In a second characteristic, the human hearing system exhibits a characteristic known as temporal masking. This occurs when less dominant sounds are excessively close to more dominant sounds and therefore become masked. This is especially true of short duration, high-frequency sounds that suffer both frequency masking and temporal masking. TDS is designed to extend the duration (longer-is-louder) of short or staccato pulses so that masking effects are limited.
TDS covers the full range of human hearing (20 Hz to 20 kHz). In addition, the technology extends the duration of short-duration pulses so that the net effect is that the short (often-masked) pulses overcome the temporal natural suppression phenomenon and are perceived and appreciated by listeners. The combination of wide-bandwidth-audio processing and long duration impulse response processing preserves rapid rise-time that permits musical attacks to be properly represented.
As a result of the compensation for the basic Fletcher-Munson phenomenon and the coordinated frequency and temporal unmasking, much more appreciation of the richness and detail of a musical presentation are afforded to the listener. Especially significant is that the sound stage appears to be closer to the listener and actually envelops the listener. These significant audio improvements are natural results of TDS compensating for deficiencies (or characteristics) of the human hearing system.
Though first introduced in 1995 to the movie industry for improving soundtracks of feature films, TDS is now employed in the Acoustics Research (AR) Sound Enhancer (TDS202) consumer electronics product, which debuted in the Spring of 2002.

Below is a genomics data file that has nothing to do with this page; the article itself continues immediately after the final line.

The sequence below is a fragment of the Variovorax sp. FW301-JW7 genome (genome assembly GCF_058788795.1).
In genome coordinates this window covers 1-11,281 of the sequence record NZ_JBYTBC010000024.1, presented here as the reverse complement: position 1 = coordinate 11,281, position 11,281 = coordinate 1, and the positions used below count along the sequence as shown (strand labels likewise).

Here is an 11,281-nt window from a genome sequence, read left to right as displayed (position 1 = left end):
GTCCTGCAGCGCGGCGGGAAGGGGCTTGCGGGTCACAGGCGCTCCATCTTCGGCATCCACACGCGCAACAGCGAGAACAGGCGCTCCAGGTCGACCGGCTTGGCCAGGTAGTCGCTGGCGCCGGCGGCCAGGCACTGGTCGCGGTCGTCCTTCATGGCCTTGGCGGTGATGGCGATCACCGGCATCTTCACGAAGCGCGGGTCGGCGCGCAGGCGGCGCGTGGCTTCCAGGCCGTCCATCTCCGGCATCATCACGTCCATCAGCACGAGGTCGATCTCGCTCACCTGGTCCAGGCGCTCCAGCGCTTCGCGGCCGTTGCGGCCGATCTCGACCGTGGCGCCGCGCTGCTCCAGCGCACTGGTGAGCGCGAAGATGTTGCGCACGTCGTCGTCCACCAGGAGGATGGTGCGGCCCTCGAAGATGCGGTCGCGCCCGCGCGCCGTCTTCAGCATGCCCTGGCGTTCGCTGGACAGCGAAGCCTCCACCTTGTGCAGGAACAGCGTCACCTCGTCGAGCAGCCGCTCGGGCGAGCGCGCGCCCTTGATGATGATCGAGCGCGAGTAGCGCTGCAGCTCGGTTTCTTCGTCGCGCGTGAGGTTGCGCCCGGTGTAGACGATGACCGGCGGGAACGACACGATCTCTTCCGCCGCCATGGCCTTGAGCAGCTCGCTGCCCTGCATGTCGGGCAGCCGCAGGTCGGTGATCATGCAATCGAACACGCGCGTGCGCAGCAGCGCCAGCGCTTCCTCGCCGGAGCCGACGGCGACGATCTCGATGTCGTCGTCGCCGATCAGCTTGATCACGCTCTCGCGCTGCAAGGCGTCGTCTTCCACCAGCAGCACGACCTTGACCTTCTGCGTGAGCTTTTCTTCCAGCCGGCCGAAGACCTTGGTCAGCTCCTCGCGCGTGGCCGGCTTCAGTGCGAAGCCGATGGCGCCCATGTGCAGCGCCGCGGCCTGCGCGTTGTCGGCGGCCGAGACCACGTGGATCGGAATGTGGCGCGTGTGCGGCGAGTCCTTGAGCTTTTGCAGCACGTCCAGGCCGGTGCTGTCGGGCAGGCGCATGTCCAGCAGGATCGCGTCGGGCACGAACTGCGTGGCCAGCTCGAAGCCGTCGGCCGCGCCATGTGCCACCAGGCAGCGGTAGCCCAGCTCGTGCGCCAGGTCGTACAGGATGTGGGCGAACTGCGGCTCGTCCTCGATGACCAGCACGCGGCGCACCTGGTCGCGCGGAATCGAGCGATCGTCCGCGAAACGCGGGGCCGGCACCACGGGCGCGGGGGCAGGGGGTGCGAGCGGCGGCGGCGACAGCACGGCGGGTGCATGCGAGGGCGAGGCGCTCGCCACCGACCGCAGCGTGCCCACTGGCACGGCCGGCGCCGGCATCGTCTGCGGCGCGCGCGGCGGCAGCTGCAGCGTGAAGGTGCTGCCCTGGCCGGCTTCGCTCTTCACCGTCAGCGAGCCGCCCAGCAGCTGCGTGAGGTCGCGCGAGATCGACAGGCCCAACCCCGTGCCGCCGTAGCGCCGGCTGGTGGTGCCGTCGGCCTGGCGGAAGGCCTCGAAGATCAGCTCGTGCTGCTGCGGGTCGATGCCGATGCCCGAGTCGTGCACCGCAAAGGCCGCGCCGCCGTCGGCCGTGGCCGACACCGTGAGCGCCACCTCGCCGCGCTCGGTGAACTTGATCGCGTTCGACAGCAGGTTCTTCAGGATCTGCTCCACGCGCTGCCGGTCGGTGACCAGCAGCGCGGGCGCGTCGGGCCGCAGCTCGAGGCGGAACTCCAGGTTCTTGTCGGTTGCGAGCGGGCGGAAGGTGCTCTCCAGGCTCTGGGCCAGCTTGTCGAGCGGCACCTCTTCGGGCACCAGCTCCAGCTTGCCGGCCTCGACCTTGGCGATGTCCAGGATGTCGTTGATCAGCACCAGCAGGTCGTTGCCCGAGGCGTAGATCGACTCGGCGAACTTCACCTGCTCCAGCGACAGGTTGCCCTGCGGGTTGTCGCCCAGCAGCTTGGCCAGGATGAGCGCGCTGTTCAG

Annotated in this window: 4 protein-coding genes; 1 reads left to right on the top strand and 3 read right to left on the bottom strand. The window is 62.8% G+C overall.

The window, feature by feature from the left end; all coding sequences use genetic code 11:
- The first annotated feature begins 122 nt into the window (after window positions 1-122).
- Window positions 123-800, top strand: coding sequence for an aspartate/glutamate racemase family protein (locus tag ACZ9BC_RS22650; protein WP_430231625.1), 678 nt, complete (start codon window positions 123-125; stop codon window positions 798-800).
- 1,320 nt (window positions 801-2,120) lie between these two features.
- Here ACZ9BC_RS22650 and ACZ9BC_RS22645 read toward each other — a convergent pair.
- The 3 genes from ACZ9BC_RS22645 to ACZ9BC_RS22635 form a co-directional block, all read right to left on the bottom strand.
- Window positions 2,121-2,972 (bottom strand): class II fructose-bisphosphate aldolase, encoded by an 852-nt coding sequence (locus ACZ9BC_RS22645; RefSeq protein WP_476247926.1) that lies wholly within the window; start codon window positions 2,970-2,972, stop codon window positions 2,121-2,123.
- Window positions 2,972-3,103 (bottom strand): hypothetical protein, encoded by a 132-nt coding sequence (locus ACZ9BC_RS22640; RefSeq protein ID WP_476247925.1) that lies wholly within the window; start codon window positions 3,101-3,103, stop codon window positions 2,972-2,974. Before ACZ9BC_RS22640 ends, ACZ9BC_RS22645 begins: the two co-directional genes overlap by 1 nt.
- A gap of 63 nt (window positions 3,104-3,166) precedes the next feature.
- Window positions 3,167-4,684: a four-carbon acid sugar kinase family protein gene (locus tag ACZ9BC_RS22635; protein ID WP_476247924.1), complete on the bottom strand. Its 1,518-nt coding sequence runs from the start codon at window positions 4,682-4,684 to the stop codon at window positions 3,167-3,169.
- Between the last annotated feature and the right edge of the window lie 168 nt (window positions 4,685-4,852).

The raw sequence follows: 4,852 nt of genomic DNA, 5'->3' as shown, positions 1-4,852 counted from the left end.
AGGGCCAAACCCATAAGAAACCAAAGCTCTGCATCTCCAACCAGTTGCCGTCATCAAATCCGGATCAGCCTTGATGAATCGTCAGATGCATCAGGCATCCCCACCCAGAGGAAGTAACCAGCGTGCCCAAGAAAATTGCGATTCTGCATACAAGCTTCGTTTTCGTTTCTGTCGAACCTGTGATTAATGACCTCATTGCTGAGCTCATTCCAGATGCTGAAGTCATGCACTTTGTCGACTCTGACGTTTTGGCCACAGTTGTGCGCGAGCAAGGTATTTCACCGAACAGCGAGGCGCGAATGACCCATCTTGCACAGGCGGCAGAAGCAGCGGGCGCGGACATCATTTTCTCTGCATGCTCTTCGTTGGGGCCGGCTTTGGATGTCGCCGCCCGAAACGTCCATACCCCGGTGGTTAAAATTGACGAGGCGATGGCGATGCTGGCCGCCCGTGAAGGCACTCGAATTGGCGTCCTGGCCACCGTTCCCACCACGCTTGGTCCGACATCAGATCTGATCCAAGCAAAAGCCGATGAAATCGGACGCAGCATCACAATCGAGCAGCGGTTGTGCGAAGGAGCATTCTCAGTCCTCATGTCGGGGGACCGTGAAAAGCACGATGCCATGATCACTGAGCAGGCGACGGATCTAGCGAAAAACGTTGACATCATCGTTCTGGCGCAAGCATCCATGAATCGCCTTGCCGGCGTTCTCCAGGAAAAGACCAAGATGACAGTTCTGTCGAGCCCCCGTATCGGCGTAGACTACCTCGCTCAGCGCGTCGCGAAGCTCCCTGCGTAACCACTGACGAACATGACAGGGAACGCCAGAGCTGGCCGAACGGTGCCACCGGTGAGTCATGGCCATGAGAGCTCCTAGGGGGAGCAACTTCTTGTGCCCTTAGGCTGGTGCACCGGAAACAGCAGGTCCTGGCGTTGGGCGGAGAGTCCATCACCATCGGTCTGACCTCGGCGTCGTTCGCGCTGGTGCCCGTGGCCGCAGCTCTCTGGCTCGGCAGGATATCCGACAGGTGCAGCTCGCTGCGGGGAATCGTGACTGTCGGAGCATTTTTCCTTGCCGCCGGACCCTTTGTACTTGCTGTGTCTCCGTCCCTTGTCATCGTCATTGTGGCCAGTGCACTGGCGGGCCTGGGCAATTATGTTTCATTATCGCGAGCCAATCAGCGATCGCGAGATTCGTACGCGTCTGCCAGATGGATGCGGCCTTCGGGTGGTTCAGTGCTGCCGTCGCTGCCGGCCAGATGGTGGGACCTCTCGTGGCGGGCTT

“There were sound engineers and foley artists and all of these people on the commercial side who said that this thing really makes a difference in what they were recording and hearing,” Weinbrenner said. “That’s when they really decided to go into the consumer side.” The AR Sound Enhancer is a passive device designed primarily for two-channel applications. In some receivers, the AR is also compatible in multi-channel matrixes (AC-3, etc.) if more than one AR product is applied. Because the TDS technology works naturally with the human hearing system, the AR Sound Enhancer is compatible with all sound-effect technologies including SRS, Q Sound and Spatializer. The AR Sound Enhancer installs as the midpoint between the audio outputs of a two-channel source and the device inputs on a receiver, amplifier, or pre-amplifier.